Freedom News

General strike: Argentina in slow motion

Since coming to power five months ago, far-right President Javier Milei has subjected Argentine society to an ultra-neoliberal shock. On Thursday, May 9, unions held a second general strike against the “adjustment policies”, the Bases law and the imposition of austerity.

from Rapports de Force

Few buses or metros, no more taxis and trains, at least 700 canceled flights in empty airports, deserted classrooms from schools to universities, closed banks, little or no garbage collection and uncrowded shopping streets. In major cities in Argentina this Thursday. the general strike organized by the country’s leading union, the CGT, the two CTA trade union centers, and supported by the piquetero movements and various social and political sectors, was widely observed. “We feel that Milei is falling in public opinion and that more and more people are angry. We are not losing hope, but the economic and social situation is falling so quickly that it is difficult to organize the response”, explains Bast, an activist from the Federación de organizaciones de base autónoma, who on Thursday participated in a march towards the presidential house, with the entire piquetero sector.

The protest against Milei measures is gaining momentum

Unlike the first general strike of January 24 , the passenger transport sector was called to a stop for 24 hours. The previous time, the strike was from 7 p.m. to midnight, to allow more people to come to demonstrate in front of Congress, where the omnibus law was then under debate. This Thursday, almost all national and provincial transport unions called for a strike and the objective was no longer to organize a mass demonstration in the Argentine capital.

Hence, no short, medium or long distance passenger transport. No long-distance train either, nor any suburban train in Buenos Aires. In the capital, the taxi workers’ and metro drivers’ unions joined the call for mobilization. Air transport was almost completely at a standstill, with the national airline being one of the public companies that the government wishes to privatize, via the “Bases law” which replaces the “omnibus law” that Milei failed to impose on Parliament last February.

But the strike did not only concern transport. In addition to civil servants being called to stop work, it strongly affected banks, hypermarkets and shopping centers, health, where only emergency services were provided, ports, as well as education. Five national teaching unions, as well as provincial unions, called for mobilization. In universities, after the massive demonstrations of April 23 against budget cuts, where nearly a million Argentines took to the streets, all the unions joined the strike movement.

Falling wages, layoffs and rising poverty

This second general strike comes after the government succeeded in passing its “Bases” law in congress last week. This must now be examined in committee in the Senate. With more than 200 articles, it is a slightly lighter version of the omnibus law which contained more than 600. But it remains a ultraliberal chalice that Javier Milei wants to impose on Argentines, in addition to the devaluation of the currency by 50% last December, the liberalization of rents and the reduction in pensions. The text still provides for the privatization of several public companies (11 instead of 60 initially), including national airlines and railways and public radio and television. But it also includes an advantageous tax reform for foreign investors and a labor reform, not to mention expanded powers for the presidency in administrative, economic, financial and energy matters, at the expense of Congress, for a period of one year.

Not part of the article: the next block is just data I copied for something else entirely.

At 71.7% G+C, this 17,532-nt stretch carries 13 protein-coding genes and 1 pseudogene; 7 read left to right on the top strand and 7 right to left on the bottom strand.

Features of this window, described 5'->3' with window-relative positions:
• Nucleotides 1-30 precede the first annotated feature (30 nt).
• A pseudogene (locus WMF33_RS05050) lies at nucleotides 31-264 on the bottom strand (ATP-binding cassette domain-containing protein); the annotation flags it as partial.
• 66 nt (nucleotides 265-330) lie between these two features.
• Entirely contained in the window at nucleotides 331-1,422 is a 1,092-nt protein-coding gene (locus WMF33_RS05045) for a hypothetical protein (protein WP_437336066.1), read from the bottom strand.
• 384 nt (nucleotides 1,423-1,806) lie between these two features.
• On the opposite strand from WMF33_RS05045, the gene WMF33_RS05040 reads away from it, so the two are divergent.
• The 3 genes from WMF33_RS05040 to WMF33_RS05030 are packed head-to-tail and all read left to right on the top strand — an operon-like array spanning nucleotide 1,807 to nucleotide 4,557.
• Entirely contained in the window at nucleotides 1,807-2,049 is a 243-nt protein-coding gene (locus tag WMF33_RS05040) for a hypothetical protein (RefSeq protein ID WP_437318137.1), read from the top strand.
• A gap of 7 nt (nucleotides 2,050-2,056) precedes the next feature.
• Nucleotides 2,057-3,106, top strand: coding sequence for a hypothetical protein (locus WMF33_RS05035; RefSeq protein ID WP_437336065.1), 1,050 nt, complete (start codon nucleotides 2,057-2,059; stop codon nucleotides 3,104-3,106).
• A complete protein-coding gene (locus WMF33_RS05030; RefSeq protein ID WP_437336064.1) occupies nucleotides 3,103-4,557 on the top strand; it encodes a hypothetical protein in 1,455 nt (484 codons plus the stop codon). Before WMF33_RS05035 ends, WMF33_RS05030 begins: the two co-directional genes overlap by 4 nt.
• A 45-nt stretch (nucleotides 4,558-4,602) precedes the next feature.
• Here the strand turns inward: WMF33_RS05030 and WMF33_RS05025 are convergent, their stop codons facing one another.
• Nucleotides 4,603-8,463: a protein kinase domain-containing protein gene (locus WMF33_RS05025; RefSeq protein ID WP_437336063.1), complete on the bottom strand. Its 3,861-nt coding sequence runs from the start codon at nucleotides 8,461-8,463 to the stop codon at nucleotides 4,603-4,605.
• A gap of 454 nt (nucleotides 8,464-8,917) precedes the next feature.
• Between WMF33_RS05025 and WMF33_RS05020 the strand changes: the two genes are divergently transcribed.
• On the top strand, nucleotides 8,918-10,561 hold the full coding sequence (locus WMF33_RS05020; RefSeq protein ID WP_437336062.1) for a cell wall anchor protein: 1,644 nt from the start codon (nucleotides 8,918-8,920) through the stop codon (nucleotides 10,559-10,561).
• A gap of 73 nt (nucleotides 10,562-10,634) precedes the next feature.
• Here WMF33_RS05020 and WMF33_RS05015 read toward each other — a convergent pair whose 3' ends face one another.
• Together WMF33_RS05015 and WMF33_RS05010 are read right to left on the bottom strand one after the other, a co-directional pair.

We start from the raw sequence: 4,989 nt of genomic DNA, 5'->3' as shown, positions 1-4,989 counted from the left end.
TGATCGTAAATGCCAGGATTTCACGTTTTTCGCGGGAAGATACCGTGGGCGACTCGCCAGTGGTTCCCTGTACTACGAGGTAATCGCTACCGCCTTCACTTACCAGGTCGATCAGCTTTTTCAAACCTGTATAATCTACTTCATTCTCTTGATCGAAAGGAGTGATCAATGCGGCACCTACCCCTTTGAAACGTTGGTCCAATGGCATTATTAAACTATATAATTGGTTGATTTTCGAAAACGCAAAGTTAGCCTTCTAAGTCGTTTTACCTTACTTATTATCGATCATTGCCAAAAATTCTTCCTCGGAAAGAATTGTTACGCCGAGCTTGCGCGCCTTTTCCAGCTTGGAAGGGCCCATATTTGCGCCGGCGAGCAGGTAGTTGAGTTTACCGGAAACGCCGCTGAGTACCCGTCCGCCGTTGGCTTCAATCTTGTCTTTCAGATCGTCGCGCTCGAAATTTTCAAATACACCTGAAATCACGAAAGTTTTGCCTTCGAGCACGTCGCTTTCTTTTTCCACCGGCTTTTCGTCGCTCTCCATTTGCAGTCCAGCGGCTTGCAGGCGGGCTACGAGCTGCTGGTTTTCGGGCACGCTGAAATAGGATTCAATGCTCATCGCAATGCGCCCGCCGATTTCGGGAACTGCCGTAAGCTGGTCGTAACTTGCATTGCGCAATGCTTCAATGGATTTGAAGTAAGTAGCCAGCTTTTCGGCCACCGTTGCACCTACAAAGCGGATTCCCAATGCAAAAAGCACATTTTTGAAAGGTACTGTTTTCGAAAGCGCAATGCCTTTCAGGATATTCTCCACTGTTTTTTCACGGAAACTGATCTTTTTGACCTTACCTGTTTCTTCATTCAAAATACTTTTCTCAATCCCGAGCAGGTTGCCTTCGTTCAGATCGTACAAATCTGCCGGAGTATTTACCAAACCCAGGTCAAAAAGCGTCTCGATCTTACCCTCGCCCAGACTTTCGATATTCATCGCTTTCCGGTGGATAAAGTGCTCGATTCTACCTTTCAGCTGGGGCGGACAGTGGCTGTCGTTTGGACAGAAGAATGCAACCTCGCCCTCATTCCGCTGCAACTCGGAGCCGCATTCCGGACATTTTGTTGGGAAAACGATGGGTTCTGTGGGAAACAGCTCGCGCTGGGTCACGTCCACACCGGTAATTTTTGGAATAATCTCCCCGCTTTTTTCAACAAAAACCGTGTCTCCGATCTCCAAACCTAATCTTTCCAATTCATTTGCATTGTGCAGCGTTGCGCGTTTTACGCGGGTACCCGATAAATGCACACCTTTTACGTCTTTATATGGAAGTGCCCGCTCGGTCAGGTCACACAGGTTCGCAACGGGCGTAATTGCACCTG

Even without the adoption of this deregulation text, for Argentines the economic and social situation has further deteriorated over the past five months, under the effect of government measures. “A real drop of 31% in budget items for pensions, of 87% for public works, of 39% for transport subsidies, of 76% for transfers to the provinces, of 18% for universities and of 13% for social programs. These are just some of the indicators which show that the adjustment is not paid for by elites, but rather falls on the most vulnerable sectors”, said the CGT and the two CTAs in an unprecedented joint declaration.

The government is trying to present this policy as beneficial by highlighting ​​that inflation has increased less quickly in the month of April (+9%), although in the first quarter of 2024 it has increased to 51%. Another reason for Milei’s self-satisfaction: the first quarter recorded a positive budget balance. Certainly a first, but it was accomplished by bringing a sudden halt to public spending (minus 35%), the consequences of which are socially catastrophic. It also came at the cost of a growing economic recession, which the IMF estimates at nearly 4% for the year 2024, as well as the 21.2% decline in industrial production in one year, according to the statistics agency INDEC.

In the meantime, layoffs are increasing in the private sector, in addition to the 15,000 made by the government among state agency employees out of the 70,000 planned by the end of the year. And the poverty rate is exploding to historic levels. According to a study by the Argentine Catholic University, published on February 17, it stood at 57.4% in January, compared to 44.7% six months earlier. As for extreme poverty, it increased from 9.6% of the population in November 2023 to 15% in January 2024.

Despite the difficulties in organizing resistance to government measures, the second general strike of the year in Argentina could see consequences quickly. “If they don’t respond, we will go on a 36-hour strike”, warns Rubén Sobrero, of the Railway Union. We propose to the CGT to receive a mandate to call a 36-hour strike if there is no response to the 24-hour strike”.

~ Stéphane Ortega

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